By continuing to browse our site, you are consenting to the use of cookies. Click here for more information on the cookies we use.


Defending life
from conception to natural death


News, 27 February 2001

27 February 2001

27 February 2001 A company in the UK is planning to offer parents the chance to have stem cells from their babies' umbilical cords stored in liquid nitrogen. Cyro-Care UK, which describes its service as the "ultimate health insurance", will charge around 600 pounds to store the stem cells, initially for a guaranteed period of 20 years. Derek Tuffnell, a gynaecologist and obstetrician at Bradford Royal Infirmary in England, will extract stem cells from a baby's umbilical cord next week to test the company's storage facility. [The Times, 26 February ] The small amount of blood which can be extracted from umbilical cords is rich in stem cells and provides an ethical alternative to the destructive use of human embryos and so-called therapeutic cloning. The leader of Roman Catholics in England and Wales has vowed to "speak out with a clear moral voice" on life issues after being made a cardinal by Pope John Paul II last week. Cardinal Cormac Murphy-O'Connor, archbishop of Westminster, said: "My mission is to teach and to preach what the Church believes to be true and to speak out on issues such as marriage, the family and the dignity of human life." [The Daily Telegraph, 22 February] The United States Supreme Court yesterday allowed a 27-page book of regulations for abortion providers in South Carolina to stand. Lawyers acting for four doctors in the state had claimed that the regulations constituted an attempt to undermine abortion rights. The regulations cover a wide range of areas, including the training of abortion facility workers. Charles Condon, South Carolina's attorney general, hailed the Supreme Court decision as a victory for common sense and the rights of states. His spokesman confirmed that the state would now try to enforce the regulations quickly, even though abortion providers have said that it could take months to meet the new licensing requirements. [AP, 26 February; via Northern Light ] A Canadian Catholic bishop has criticised politicians who claim to be Catholic while espousing pro-abortion views. Bishop Fred Henry of Calgary, Alberta, wrote a column in the Calgary Sun newspaper in which he described such conduct as "scandalous" and stressed that "no Catholic can responsibly take a 'pro-choice' stand when the 'choice' in question involves the taking of innocent human life". [LifeSite, 26 February ] Scientists in California have produced mice in whose brains a quarter of the cells are human. A team led by Professor Irving Weissman of Stanford University injected human neuronal stem cells [the source of which was not made clear in the reports] into the brains of newborn mice and observed that these had converted into active human cells within seven months. Professor Weissman is now considering injecting human stem cells into the brains of mice whose own brain cells have been programmed to die as the animal develops. The professor explained: "In that way we might be able to produce mice in which the vast majority of neurones are human." He claims that his research has therapeutic potential. [Financial Times, 24 February; Daily Mail, 26 February] 80 Nobel Prize winners have urged US President George W Bush not to block federal funding for embryonic stem cell research. In a joint statement, the scientists said that "it would be tragic to waste this opportunity to pursue the work that could potentially alleviate human suffering". Judie Brown, president of the American Life League, responded to such arguments by stating: "But when the remedy involves the intentional destruction of human lives, the cost of curing any disease can't be justified." [EWTN News, 23 February ; ALL press statement, 27 February]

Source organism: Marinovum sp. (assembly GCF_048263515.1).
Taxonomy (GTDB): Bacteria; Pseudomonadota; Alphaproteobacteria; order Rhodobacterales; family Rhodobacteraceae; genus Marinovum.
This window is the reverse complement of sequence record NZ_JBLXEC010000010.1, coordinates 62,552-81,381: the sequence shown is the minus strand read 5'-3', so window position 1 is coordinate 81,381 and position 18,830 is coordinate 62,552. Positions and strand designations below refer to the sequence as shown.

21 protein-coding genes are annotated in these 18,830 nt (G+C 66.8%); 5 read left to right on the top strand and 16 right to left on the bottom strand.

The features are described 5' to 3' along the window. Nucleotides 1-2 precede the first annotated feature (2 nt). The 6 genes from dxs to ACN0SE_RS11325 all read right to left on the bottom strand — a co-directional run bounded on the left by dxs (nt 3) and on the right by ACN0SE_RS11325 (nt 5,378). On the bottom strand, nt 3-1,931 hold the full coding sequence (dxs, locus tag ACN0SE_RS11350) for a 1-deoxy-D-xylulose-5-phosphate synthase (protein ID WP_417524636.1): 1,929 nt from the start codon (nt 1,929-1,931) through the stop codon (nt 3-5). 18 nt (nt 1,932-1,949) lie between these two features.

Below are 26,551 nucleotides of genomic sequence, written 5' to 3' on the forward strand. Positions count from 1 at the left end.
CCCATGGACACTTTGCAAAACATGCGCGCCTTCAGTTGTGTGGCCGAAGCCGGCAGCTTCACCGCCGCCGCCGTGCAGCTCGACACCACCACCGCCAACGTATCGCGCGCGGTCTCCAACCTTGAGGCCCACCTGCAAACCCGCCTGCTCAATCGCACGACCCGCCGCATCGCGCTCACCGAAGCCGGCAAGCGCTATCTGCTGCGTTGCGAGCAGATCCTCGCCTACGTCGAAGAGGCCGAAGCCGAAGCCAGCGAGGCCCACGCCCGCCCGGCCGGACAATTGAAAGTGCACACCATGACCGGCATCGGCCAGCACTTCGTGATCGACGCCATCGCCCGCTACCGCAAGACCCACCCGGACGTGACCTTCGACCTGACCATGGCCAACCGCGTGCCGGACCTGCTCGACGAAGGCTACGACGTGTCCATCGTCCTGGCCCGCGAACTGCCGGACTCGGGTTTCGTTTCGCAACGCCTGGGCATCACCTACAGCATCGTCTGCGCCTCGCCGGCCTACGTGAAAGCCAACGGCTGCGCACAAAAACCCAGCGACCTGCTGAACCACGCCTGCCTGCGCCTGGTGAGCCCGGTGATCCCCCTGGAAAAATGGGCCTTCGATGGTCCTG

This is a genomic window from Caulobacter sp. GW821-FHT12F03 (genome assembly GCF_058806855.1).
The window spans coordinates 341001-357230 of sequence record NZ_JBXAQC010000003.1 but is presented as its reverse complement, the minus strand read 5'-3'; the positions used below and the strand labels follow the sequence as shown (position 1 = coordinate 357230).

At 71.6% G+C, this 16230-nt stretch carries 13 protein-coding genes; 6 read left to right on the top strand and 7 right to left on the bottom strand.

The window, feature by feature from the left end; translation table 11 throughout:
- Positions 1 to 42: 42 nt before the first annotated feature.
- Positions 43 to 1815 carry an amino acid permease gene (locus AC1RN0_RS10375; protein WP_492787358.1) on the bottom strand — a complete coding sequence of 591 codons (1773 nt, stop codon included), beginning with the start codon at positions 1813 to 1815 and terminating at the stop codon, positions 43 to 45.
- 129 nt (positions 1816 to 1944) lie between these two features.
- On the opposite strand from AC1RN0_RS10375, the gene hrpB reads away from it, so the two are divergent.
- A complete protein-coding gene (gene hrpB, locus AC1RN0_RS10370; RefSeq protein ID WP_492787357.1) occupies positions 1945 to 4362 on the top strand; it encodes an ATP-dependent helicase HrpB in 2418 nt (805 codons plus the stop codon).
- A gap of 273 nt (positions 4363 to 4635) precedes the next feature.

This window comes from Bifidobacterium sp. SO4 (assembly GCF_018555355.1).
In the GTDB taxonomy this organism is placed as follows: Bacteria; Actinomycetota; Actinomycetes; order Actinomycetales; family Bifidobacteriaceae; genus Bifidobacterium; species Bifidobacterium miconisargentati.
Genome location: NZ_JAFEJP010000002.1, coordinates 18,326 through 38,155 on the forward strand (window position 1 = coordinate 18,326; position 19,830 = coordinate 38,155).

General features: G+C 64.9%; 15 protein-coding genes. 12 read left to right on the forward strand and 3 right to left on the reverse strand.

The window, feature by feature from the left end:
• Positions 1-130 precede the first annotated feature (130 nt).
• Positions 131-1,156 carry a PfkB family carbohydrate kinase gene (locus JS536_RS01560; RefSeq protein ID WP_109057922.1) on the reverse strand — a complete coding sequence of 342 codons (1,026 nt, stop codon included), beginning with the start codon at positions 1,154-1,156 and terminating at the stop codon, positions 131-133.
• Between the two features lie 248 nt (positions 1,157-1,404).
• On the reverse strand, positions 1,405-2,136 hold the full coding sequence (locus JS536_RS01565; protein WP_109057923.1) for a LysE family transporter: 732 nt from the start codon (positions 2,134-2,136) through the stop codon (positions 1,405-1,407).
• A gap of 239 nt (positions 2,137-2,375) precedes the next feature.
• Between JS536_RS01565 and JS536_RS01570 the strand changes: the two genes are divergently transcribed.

Be the first to comment!

Share this article